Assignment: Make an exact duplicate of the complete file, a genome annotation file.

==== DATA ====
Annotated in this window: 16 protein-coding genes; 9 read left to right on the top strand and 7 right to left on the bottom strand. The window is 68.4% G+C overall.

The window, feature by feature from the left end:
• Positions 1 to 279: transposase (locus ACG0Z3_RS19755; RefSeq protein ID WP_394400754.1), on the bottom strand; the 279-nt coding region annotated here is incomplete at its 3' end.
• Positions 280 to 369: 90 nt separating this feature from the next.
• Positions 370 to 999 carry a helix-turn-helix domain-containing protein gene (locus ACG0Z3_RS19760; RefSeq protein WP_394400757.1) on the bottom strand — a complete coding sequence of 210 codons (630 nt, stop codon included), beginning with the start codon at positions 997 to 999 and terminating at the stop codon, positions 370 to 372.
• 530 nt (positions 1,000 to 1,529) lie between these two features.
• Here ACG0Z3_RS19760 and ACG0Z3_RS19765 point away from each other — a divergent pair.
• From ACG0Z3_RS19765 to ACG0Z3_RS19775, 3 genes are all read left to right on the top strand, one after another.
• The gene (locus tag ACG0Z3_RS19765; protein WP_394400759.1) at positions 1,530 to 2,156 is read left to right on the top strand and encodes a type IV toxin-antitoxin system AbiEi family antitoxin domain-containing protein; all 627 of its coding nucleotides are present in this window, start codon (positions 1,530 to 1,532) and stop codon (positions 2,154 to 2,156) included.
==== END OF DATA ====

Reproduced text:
Annotated in this window: 16 protein-coding genes; 9 read left to right on the top strand and 7 right to left on the bottom strand. The window is 68.4% G+C overall.

The window, feature by feature from the left end:
• Positions 1 to 279: transposase (locus ACG0Z3_RS19755; RefSeq protein ID WP_394400754.1), on the bottom strand; the 279-nt coding region annotated here is incomplete at its 3' end.
• Positions 280 to 369: 90 nt separating this feature from the next.
• Positions 370 to 999 carry a helix-turn-helix domain-containing protein gene (locus ACG0Z3_RS19760; RefSeq protein WP_394400757.1) on the bottom strand — a complete coding sequence of 210 codons (630 nt, stop codon included), beginning with the start codon at positions 997 to 999 and terminating at the stop codon, positions 370 to 372.
• 530 nt (positions 1,000 to 1,529) lie between these two features.
• Here ACG0Z3_RS19760 and ACG0Z3_RS19765 point away from each other — a divergent pair.
• From ACG0Z3_RS19765 to ACG0Z3_RS19775, 3 genes are all read left to right on the top strand, one after another.
• The gene (locus tag ACG0Z3_RS19765; protein WP_394400759.1) at positions 1,530 to 2,156 is read left to right on the top strand and encodes a type IV toxin-antitoxin system AbiEi family antitoxin domain-containing protein; all 627 of its coding nucleotides are present in this window, start codon (positions 1,530 to 1,532) and stop codon (positions 2,154 to 2,156) included.